2)      Information Sharing- Keeping your patients informed of new accurate dental information, office happenings and promotions
3)      Increased SEO- Link your posts back to your website and post your latest blog entries. The back linking and additional traffic will help keep your offices website from getting buried in a sea of other dental offices
   All of these can prove valuable for the dental practice and since the investment is minimal social media a nice adjunct to most dental practices marketing plan


The second avenue for social media in dental hygiene is educating the masses.
For most of us this is our passion. We spent years learning about bacteria, decay and proper flossing technique. One by one we have tried to help our patients understand and improve their health. For most patients 1 hour two to three times a year isn’t enough time to discuss all of the topics we need to cover. Now we can expand our reach, we don’t have to wait for the patients to come to us. We can go to them- weather through Facebook, Twitter, Blogs, e-Newsletters. I would rather be the one informing my patients of new research or information pertaining to their dental health then pretty much any other source.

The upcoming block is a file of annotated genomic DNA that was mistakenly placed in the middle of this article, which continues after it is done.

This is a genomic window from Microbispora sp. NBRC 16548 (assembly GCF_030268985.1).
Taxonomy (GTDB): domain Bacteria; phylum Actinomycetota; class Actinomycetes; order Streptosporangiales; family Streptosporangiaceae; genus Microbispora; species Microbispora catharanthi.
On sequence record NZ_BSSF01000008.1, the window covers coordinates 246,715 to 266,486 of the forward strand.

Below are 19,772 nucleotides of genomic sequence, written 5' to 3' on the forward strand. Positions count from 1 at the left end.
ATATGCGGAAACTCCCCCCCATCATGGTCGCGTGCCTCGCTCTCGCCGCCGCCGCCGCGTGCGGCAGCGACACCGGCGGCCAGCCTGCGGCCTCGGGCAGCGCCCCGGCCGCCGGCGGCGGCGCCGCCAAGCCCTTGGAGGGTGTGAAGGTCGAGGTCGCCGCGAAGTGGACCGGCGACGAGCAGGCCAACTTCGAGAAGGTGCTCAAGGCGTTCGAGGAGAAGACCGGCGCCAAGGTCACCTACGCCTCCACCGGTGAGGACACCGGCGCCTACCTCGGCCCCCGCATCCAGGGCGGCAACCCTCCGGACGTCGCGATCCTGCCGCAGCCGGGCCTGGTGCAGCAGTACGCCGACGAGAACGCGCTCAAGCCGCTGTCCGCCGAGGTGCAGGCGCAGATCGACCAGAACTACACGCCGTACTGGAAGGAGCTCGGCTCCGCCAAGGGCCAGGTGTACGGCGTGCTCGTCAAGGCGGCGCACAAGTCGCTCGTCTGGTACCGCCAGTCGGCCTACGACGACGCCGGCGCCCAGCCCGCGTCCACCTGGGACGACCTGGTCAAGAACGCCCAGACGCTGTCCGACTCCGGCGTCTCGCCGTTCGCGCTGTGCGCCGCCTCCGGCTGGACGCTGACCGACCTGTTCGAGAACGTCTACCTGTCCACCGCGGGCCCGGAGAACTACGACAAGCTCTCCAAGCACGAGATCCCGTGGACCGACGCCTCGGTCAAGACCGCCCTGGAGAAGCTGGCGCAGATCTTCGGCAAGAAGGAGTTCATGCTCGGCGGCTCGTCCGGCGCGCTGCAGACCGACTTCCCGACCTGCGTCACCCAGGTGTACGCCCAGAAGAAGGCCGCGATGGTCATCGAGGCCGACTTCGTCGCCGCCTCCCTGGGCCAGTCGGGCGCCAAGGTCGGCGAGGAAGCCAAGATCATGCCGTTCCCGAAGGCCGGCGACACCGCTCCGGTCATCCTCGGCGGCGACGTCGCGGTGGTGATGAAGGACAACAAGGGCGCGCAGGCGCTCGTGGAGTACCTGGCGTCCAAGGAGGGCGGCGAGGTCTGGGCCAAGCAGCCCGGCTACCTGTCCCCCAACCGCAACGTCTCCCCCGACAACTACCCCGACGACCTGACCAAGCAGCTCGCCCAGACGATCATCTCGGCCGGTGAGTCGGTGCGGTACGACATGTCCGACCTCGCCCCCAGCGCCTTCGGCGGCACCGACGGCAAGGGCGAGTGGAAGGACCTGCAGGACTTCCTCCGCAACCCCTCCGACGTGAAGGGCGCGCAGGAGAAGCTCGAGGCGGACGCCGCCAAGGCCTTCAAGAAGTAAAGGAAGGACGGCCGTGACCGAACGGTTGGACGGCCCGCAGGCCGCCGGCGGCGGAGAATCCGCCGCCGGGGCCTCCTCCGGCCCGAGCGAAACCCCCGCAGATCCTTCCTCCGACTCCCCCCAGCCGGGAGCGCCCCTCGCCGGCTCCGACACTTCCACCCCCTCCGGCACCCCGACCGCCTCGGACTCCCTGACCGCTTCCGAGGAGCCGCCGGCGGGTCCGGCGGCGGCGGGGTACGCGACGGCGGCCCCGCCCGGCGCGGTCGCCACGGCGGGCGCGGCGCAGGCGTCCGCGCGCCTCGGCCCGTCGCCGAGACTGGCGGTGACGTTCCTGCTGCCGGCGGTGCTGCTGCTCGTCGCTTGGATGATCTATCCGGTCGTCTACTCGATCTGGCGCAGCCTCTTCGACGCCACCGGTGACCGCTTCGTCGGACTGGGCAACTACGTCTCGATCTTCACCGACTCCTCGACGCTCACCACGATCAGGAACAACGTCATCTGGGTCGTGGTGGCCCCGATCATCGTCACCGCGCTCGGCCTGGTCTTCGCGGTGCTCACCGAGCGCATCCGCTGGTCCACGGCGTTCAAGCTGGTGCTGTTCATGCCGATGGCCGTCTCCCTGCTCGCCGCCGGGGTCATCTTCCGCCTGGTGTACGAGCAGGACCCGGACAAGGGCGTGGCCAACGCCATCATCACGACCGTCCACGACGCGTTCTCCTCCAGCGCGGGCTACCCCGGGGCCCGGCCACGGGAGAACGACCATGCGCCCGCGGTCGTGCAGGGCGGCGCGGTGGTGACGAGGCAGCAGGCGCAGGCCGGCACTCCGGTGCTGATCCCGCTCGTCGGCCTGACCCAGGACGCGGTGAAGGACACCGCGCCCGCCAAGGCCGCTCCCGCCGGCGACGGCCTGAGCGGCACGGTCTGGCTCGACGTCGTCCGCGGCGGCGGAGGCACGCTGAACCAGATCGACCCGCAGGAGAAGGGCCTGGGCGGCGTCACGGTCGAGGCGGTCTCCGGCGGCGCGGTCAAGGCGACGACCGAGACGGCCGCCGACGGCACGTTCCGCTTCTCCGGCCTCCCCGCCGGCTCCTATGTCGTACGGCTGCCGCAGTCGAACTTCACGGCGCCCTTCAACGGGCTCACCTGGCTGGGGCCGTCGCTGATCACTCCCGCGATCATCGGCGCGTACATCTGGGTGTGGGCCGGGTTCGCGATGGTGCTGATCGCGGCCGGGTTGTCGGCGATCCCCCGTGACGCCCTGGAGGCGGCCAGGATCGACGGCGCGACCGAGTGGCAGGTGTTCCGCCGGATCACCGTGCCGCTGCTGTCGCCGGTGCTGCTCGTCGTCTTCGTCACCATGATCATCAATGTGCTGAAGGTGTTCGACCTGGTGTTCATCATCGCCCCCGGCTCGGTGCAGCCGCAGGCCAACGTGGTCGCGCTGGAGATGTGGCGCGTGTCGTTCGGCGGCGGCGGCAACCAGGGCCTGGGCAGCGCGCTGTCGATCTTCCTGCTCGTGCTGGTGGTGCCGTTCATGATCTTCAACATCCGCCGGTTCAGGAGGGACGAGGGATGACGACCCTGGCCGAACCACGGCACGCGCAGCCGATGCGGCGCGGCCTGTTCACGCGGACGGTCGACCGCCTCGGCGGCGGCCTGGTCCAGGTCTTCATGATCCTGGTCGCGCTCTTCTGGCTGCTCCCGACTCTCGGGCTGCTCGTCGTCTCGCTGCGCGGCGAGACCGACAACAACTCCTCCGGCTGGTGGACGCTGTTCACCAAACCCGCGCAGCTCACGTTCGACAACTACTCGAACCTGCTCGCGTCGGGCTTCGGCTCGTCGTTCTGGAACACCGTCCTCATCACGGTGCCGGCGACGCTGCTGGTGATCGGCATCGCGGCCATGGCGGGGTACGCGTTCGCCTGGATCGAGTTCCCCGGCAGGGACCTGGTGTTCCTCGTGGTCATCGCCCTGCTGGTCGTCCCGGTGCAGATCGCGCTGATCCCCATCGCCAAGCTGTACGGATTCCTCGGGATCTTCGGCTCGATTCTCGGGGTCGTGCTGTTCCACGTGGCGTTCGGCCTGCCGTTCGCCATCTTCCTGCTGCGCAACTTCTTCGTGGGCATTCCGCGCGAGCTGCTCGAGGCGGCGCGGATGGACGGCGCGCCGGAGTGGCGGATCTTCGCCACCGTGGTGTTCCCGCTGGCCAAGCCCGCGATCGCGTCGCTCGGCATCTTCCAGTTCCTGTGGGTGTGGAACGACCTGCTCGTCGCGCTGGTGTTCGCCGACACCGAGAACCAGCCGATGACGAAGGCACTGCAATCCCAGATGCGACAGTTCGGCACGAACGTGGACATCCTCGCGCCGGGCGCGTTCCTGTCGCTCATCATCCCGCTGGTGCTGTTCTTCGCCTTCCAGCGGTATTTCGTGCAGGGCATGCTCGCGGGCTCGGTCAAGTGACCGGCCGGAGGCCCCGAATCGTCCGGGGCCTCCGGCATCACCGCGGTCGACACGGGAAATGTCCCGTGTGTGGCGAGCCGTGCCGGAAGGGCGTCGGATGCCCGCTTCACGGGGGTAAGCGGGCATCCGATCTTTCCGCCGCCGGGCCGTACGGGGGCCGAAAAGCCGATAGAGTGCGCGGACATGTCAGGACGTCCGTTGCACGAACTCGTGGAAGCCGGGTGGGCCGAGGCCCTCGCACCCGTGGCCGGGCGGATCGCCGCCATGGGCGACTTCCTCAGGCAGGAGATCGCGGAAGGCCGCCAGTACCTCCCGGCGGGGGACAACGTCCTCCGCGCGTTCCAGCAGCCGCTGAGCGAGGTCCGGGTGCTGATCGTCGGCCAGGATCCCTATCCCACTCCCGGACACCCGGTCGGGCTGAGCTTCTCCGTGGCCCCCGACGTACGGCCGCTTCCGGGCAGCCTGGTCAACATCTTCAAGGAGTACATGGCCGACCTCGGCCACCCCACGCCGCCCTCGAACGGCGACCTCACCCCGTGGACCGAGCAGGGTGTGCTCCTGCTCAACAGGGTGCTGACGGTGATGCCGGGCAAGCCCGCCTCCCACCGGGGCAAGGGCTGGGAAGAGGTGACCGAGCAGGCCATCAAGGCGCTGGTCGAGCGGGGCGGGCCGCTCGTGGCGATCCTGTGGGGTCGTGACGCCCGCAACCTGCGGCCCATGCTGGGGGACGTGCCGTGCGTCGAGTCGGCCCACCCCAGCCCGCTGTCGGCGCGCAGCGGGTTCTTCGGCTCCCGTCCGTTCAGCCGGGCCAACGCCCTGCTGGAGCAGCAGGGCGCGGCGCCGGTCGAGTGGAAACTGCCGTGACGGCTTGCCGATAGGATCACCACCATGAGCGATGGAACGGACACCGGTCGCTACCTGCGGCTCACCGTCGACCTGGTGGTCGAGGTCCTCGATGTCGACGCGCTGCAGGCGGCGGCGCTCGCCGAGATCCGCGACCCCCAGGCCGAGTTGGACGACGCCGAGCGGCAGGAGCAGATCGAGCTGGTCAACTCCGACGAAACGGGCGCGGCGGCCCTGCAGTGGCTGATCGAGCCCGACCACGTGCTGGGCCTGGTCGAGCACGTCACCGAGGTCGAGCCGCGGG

For example, Dr. Oz, currently a reputable medical advisor as far as the general public is concerned – recently he recommended viewers eat raisins to keep their teeth white because they will induce saliva flow. Another great tip (please pick up on my sarcasm here) swab a mixture of baking soda and lemon onto your teeth to whiten them. http://www.doctoroz.com/videos/natural-teeth-whitening-solutions  It’s important that as a dental community we keep our patients informed with correct dental information.